Tag: salad recipe

The Salad

Let’s talk about the most basic way to eat those leafy greens you’ll find nearly every week in your share: The Salad.

 Fresh greens and root crops make up the bulk of your fall share, and one of the great things about our greens is that they’re almost always harvested the morning of distribution, and if not the morning of, you’re getting them within just a a few days of harvest.  We’re talking serious freshness here, people.  Which makes them perfect for a leafy salad.

If you’re looking for something specific, try these fall salad recipes from the farm blog: Kale Salad with Apples and Figs , Chopped Salad with Asian GreensGreen with Maple Apples and Onions.

But this post is less about giving a specific recipe and more about giving you ideas for how to make a salad of whatever you have in the house, Waste-Free-Kitchen-yet-still-super-tasty-style.

The most basic salad is a simple side salad made up of about an ounce of fresh greens and tossed with your favorite dressing.  (Or, if you’re Farmer Dan, just greens.  For real!)

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1/4 oz serving for child / 1 oz serving for adult

We, however, often eat salad as our lunchtime meal, a time when we need more than greens to power through the rest of the day.  In this case, I like to top 2-3 ounces of greens with some combination of the following:

Savory Salad

fresh veggies, chopped or grated (peppers, cucumbers, beets, radishes)

cheese, grated or cubed (cheddar, havarti, pepper jack, mozzarella)

beans (garbanzo, black, kidney, pinto)

meat (usually leftovers from the night before)

hard-boiled egg, chopped

fresh herbs, chopped (thyme, oregano, basil)

tortilla chips, crumbled

dressing (sometimes store-bought; sometimes a quick, homemade-for-one vinaigrette)

Sweet Salad

fresh fruit, chopped or sliced (apples, pears, strawberries, grapes)

cheese (Brie, cheddar, Camembert, blue cheese, gouda)

caramelized onions and garlic

nuts, chopped (pecans, walnuts, almonds)

dressing, like poppyseed or a honey-mustard vinaigrette

Here we go.  I’m going to make a salad here and now out of whatever’s in my fridge, pantry and garden, and show you what I come up with.  Be right back!

This is what I came up with:

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A little bit of this, a little bit of that: pepperoni, cucumbers, hard-boiled egg, brick cheese, green onions, olives, red-wine vinegar/avocado oil/garlic vinaigrette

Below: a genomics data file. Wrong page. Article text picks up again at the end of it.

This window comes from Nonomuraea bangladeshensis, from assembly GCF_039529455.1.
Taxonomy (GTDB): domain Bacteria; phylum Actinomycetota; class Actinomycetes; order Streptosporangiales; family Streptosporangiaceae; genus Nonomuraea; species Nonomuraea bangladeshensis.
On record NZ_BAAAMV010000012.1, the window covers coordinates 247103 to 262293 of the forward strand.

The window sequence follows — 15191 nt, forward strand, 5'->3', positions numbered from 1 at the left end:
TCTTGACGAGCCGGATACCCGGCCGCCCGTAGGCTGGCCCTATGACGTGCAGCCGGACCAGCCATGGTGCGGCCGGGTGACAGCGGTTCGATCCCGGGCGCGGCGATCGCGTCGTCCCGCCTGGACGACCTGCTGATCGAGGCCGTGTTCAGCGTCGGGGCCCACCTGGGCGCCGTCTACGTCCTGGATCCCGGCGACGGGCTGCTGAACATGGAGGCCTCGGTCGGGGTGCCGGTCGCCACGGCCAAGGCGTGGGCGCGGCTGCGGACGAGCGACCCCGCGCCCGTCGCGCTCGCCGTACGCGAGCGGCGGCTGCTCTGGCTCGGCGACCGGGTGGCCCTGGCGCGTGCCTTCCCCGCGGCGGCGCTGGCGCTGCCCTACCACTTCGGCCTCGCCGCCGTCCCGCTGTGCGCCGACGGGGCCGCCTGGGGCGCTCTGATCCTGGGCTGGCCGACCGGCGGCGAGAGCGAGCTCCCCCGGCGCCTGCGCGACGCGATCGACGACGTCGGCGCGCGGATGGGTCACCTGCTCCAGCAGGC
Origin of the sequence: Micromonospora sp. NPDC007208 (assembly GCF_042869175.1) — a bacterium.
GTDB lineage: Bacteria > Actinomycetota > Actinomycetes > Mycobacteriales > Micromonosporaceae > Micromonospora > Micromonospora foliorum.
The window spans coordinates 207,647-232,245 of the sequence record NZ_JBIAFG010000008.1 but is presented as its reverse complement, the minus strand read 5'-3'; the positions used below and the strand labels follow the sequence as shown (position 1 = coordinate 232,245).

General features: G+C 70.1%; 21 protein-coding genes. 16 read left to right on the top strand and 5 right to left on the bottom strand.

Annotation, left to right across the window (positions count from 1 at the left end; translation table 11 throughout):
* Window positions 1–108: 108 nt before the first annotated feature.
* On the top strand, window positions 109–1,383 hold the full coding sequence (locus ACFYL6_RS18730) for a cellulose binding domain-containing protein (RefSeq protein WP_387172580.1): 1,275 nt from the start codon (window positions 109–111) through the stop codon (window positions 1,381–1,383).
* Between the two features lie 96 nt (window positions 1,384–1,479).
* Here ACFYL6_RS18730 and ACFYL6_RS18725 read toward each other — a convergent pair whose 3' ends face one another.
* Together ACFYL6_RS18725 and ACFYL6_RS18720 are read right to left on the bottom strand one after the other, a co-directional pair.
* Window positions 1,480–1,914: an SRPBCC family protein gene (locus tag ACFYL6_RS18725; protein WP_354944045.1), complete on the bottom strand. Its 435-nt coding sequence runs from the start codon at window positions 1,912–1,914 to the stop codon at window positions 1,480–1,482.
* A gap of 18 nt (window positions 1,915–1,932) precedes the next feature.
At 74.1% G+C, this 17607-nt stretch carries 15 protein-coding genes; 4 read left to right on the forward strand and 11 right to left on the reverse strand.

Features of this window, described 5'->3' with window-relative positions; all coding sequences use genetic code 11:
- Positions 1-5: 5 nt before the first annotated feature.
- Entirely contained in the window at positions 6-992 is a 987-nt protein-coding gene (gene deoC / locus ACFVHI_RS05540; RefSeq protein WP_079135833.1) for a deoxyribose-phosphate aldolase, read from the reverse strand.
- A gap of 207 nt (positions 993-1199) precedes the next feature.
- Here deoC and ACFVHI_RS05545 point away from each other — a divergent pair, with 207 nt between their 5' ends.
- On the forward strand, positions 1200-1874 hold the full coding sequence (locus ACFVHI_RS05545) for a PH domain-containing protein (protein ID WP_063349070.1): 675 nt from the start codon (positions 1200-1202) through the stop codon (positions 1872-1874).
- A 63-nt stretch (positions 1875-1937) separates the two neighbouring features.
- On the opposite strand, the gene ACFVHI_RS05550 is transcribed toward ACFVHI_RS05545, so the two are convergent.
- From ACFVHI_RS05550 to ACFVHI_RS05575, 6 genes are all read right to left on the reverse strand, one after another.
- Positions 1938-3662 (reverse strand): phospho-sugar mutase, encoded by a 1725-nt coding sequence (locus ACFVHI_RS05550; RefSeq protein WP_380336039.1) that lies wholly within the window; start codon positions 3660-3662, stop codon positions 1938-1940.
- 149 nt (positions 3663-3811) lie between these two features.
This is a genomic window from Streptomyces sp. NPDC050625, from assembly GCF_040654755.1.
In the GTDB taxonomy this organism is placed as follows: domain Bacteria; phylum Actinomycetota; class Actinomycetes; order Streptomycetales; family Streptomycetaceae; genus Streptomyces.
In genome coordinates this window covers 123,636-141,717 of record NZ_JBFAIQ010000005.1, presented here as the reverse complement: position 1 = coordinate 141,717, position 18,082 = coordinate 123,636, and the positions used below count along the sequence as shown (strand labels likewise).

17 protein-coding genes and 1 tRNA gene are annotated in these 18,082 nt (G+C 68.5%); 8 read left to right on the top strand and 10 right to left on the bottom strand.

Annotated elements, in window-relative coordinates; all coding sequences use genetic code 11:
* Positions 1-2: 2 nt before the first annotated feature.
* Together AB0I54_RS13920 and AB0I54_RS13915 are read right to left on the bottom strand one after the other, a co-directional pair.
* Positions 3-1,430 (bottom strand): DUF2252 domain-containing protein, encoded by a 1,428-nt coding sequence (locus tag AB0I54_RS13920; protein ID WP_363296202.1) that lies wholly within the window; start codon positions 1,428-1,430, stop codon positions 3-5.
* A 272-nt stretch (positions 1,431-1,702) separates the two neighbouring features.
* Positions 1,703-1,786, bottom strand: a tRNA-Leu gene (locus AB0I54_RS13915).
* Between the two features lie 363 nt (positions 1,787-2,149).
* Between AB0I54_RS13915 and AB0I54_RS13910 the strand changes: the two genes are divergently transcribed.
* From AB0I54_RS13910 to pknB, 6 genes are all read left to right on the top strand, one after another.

I used salad greens but you can use any type of green for your base–spinach, kale, mustard greens, tat soi, bok choy, beet greens–any kind of green!  Each one will give your salad a slightly different taste and texture–yay for culinary adventures!

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Later this week we’ll talk more about vinagraittes, the quick-and-easy salad dressing you can make in less than five minutes and that can truly make or break your salad’s flavor.

What are your favorite salad toppings?

Recipe: Fresh Mozzarella with Garlic, Tomato, Basil Sauce

Years ago, one of my favorite high school teachers, Mary Lagerwey, handed me the recipe below because she knew I liked (loved, really) basil.  

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This recipe’s seen a lot of love.

I’ve made this recipe for the past 15 years since then, with a few changes.  After having children, I cut way back on the red pepper flakes, sometimes eliminating them altogether.  If I forgot to seed the parsley on time, we’d go without.   And in an unexpected (at least for me) turn of events, I became a garlic farmer, and this dish became flavorful in a way I never thought possible.  

Then, this year, I saw fresh mozzarella in the store and for some unknown reason I was brought back to my time with Dan in Italy eating fresh cheese and tomatoes and basil right off the street and I wanted that again.  Since a return trip to Italy isn’t in the budget (goodness, it was barely in the budget then–we were eating on the street!), I decided to use the tried and true tomato and fresh basil sauce from from Mrs. Lagerwey, bringing a little bit of Italy to our Indiana table.  And the dish turned out to be delizioso–perfetto–gustoso! (That’s all I’ve got.)

Start with your tomatoes.  I know the summer garden season is almost over, but you should still be able to nab a pound of ripe, juicy tomatoes from your garden or farmer’s market.  I like to use a variety of colors–red, yellow, Green Zebra green–for beauty and flavor.  Cut out the cores and seeds, toss them in the compost bucket, and chop the meat of the tomatoes into 1-inch pieces.  Set aside the chopped tomatoes in a bowl.

Next comes the garlic!  If you haven’t purchased any of our garlic yet, now’s the time to do so.  (Yes, that was a shameless plug. For real though, the fresher your ingredients, the better this dish will taste.) Mince 3-4 cloves of garlic, then toss it on top of the tomatoes.

Now for the herbs.  I used to be very particular about tearing my basil because long ago I read in one my herb books that cutting the leaves discolors them.  I used to follow such directions.  Three kids and vegetable farm later, I chop them quick as can be with my trusty chef’s knife.  So chop (or tear) one cup of loosely packed basil leaves and a half cup fresh parsley, then toss the chopped herbs onto the garlic and tomatoes.  

Add a half cup of olive oil, a pinch of red pepper flakes (or more, depending on your audience), 1/2 teaspoon of salt, a decent amount of freshly ground pepper, and a half cup of freshly grated Parmesan to the tomato/garlic/herbs.  Toss this all together and let marinate for at least a half an hour, but preferably longer (if you can wait that long to eat this!).